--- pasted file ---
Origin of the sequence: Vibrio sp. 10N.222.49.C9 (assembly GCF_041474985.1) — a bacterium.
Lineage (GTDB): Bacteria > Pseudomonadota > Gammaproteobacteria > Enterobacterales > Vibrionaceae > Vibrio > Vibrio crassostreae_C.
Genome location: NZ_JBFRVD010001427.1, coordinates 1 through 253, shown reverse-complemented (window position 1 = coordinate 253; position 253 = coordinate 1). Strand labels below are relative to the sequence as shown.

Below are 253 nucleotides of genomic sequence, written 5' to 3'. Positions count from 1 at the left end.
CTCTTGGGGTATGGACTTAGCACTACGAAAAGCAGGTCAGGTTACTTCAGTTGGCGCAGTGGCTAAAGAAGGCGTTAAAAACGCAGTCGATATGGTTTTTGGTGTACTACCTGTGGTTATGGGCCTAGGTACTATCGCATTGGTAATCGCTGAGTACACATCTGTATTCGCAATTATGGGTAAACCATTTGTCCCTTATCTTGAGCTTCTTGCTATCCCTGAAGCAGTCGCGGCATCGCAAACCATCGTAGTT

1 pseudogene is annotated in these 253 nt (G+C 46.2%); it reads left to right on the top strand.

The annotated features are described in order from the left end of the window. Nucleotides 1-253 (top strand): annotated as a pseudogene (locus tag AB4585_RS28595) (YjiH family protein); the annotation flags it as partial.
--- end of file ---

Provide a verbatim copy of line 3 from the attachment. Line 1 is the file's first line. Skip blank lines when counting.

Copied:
Genome location: NZ_JBFRVD010001427.1, coordinates 1 through 253, shown reverse-complemented (window position 1 = coordinate 253; position 253 = coordinate 1). Strand labels below are relative to the sequence as shown.